this sounds like a good idea, but could you explain it a bit better? for example, how would that conversion function work with a 2D array?
quote:
The other thing to do is handle the rotation. Since the rotation is 60 degree interals and the axes are 60 degree intervals, it's just a matter of lining up the screen axes with the hex axes. I'm thinking about storing two vectors in hex coords. One that represents an increment in the screenX direction and one that represetns an increment in the screenY direction. The drawing loop goes from one screen location to the next, and the increment is converted to a hex coord vector (x,y,z), which is added to the current hex coordinate. This then calls the appropriate array (a,b) and returns the correct tile.

ah you are clever
quote:
My hexes are also turned 90 degrees from yours (pointy bits at the top and bottom instead of the sides), but I don't think that makes a big diff.

actually, mine are also, but i wasn't thinking when i typed those diagrams out...
thanks a LOT, i never would have thought of this approach... i will start toying with this...

--- krez (krezisback@aol.com)

Edited by - krez on October 19, 2001 8:32:54 PM

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I've found that for this type of scenario (a hex map that makes a hexagonally shaped map), the best coordinate system to use is the slide coordinate system.

x should move from any one corner to the opposite corner. the y direction should be one face turn to the right of the x axis (so, if your x axis increases the the "east" then the y axis increases to the "southeast", ignoring north and south for the hex map since movement in that direction is not allowed)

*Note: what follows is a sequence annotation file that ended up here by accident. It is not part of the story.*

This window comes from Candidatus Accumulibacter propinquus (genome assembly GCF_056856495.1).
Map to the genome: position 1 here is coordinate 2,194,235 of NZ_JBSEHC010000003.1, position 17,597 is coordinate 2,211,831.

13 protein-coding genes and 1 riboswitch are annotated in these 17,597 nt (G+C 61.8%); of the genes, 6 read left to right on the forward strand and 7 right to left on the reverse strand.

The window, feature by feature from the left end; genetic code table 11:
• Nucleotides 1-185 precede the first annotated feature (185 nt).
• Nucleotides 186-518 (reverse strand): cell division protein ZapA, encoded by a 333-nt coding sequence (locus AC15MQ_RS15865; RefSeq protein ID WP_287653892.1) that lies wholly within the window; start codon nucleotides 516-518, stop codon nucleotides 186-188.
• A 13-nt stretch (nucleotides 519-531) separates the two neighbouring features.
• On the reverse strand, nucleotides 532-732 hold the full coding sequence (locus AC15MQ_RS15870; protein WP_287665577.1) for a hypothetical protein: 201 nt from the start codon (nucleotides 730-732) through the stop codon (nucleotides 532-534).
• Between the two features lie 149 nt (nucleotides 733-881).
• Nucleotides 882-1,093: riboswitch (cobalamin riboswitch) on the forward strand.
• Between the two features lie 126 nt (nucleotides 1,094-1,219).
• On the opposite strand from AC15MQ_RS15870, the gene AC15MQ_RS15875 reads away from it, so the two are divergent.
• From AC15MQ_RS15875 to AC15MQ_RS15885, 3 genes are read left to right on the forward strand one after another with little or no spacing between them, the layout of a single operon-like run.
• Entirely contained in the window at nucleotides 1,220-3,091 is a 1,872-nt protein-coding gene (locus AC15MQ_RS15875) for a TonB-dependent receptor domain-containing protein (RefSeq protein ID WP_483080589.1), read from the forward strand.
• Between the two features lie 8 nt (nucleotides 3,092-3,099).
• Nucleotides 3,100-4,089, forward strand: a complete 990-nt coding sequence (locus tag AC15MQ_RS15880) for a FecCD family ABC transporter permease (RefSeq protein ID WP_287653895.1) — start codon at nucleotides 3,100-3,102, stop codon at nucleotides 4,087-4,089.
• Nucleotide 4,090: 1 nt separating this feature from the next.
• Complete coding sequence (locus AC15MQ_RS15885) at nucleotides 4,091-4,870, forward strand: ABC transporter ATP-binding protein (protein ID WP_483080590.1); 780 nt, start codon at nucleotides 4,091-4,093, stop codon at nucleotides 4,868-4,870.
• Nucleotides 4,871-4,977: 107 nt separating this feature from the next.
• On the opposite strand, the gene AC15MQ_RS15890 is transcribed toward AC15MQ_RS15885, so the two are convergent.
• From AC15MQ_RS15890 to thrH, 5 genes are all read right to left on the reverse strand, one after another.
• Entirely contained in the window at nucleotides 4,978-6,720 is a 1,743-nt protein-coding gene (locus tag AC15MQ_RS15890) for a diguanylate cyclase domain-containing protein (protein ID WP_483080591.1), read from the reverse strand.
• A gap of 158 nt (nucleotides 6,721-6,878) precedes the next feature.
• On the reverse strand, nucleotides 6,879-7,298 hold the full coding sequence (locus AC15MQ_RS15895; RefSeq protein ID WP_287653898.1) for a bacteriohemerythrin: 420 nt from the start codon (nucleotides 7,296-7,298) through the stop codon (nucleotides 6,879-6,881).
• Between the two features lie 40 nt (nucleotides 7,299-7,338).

as long as you have the same number of tiles on each edge of the map (in your example, you had 3, but i imagine you are actually using much larger maps), you will always have an odd number of tiles when counting from one corner to the opposite corner. for 3 tiles per edge, you have 5, for 4 tiles you have 7, and so on. this follows the equation n*2-1, where n is the number of tiles on an edge of the map. if you use the coordinate system i stated earlier, the center tile of the map will always be (n-1,n-1), where n is again the number of tiles on an edge, so for a 3 tile per edge map, the center is (2,2), for 4 tiles per edge is it (3,3) and so on.

moving between tiles has a completely regular pattern (unlike the staggered coordinates you were using)

(assuming a start at the leftmost corner of the map)
NE: (+1,-1)
E: (+1,+0)
SE: (+0,+1)
SW: (-1,+1)
W: (-1,+0)
NW: (+0,-1)

when you rotate the coordinate system, the deltas move up one, like so:
NE: (+1,+0)
E: (+0,+1)
SE: (-1,+1)
SW: (-1,+0)
W: (+0,-1)
NW: (+1,-1)
this works for x moving in the NE direction, and Y moving in the W direction

since we know that the center tile is (n-1,n-1), we know that we must move n-1 steps negative on the x axis using the deltas above. the negative x axis delta is always (-1,0), we can figure out what the xy position at the start of the x axis is.

(n-1,n-1) + (n-1)*(-1,+0)=
(n-1,n-1) + (-n+1,0)=
(n-1-n+1,n-1+0)=
(0,n-1)

for each of the corners, these are the coordinates (again, based on n and starting in the leftmost corner)

NE: (2*n-2,0)
E: (2*n-2,n-1)
SE: (n-1,2*n-2)
SW: (0,2*n-2)
W: (0,n-1)
NW: (n-1,0)

for the 3 tile per edge map, these work out to be:
NE: (4,0)
E: (4,2)
SE: (2,4)
SW: (0,4)
W: (0,2)
NW: (2,0)

Since the maximum coordinate is 4, we can store this in a 5x5 array (or other similar container). for n tiles per edge, we can use a (2*n-1)x(2*n-1). some of the positions will not be used. this is what the rectangular grid will look like:

XX000
X0000
00000
0000X
000XX

0 means that the location is used, X means it is unused

the number of unused squares will be (n*n-n). for 3 tiles per edge, it will be 6 as shown above. for 4 it will be 12, and so on. with larger maps, this is a lot of wasted space, but as n approaches infinity, the number of wasted squares only approaches 25% of the total number of squares, so it's not THAT much of a waste(percentage wise).

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Guest Anonymous Poster
Ah. TANSTAAFL is right, I was wrong. It''s easier to use axes pointed at the corners than at the faces.

I was in a mood, so I did a hefty write-up of the whole thing. It''s located here

Comments welcome, and the GameDev staff is free to archive a copy on this site if they like it.